These music examples use a variety of basic chords and progressions, but if they’re still too challenging, don’t give up. Pick any chords you like and try them. Listen carefully to the recorded examples so that you can pick up details about the sounds we’re going for. Strumming is typically done with a pick, so I’ll recommend that approach. There are certainly strummed styles that use fingers, such as the elegant and sophisticated flamenco techniques and the unique and personal approaches of people like Jack Johnson or Tommy Emmanuel. Explore those but do try for some practice time with the pick.
Let’s begin with some basic symbols, terms, and notation systems.
We have downstrokes and upstrokes. A downstroke means the pick moves toward the floor. In this case it strikes the lowest strings first. Upstrokes are simply the reverse; you start by striking the higher strings first.
Let’s start by simply strumming an E minor chord with downstrokes (Ex. 1). We’ll strum once per beat. You can see the musical notation shows quarter-notes in 4/4 time. The downstroke symbol is used to remind you of the strum direction. Hold your pick loosely enough to pass quickly through the strings. We want the illusion that all the strings are being struck at the same time. Of course, the notes are staggered, but it shouldn’t sound that way. Strive for an “instant” sound.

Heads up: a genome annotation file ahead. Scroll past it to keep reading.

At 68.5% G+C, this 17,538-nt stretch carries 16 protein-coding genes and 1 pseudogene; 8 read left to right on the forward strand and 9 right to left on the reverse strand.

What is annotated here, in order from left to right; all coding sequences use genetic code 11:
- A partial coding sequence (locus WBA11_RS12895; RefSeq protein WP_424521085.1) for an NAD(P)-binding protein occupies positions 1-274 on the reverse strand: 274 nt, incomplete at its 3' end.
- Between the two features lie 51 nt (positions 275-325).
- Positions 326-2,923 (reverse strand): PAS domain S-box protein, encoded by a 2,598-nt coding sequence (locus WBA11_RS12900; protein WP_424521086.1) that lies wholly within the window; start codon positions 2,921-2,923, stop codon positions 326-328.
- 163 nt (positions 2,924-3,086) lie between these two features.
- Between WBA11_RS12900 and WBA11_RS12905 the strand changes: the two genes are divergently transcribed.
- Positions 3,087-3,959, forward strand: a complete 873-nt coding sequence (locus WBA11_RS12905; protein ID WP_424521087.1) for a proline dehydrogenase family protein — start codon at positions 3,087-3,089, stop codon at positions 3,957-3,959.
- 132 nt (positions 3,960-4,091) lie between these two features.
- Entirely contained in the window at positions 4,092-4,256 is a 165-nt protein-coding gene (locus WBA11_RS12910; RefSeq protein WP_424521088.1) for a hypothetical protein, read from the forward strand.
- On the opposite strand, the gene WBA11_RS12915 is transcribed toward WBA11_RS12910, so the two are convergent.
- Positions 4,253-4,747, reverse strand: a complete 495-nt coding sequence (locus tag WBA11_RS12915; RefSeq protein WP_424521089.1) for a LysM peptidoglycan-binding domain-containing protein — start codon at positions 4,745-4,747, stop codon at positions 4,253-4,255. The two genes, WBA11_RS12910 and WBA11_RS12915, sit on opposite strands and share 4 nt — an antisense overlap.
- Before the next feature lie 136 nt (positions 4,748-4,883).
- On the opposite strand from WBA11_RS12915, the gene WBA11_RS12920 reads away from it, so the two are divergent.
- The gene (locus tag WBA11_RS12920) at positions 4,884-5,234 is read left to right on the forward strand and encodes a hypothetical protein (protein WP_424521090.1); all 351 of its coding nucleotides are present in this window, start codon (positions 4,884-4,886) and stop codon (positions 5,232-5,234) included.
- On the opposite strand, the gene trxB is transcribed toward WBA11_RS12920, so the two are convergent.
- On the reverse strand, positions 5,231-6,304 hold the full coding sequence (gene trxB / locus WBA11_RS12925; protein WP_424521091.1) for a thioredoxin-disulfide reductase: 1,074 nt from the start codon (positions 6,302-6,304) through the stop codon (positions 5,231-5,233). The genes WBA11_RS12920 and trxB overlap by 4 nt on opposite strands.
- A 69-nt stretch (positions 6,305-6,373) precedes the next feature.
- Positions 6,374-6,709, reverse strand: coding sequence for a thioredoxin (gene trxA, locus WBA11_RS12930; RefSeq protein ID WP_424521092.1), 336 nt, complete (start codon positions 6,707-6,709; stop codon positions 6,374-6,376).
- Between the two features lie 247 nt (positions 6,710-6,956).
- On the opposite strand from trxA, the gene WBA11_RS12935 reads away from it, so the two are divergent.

A light grip of the pick and a swift strum through the strings gives us a rhythmically precise and tight sound.
Does your strum sound like that? Great! If it doesn’t, it might be because your strum is a drawn-out motion that results in a harp-like effect, which lacks crispness and rhythmic precision. Save this for the last chord of a song or for an isolated effect. Not much groove happening in this version.
Neil Young - Cortez The Killer (Acoustic)
Upstrokes are usually reserved for upbeats. Thus, it’s common to incorporate eighth-notes with up strokes. A rule of thumb: Use downstrokes on the downbeats (1, 2, 3, 4) and upstrokes on the “and” or each beat. If you are tapping your foot to the beat, the pick direction will match your foot’s movement. In Ex. 2 you’ll see the rhythmic notation with pick strokes.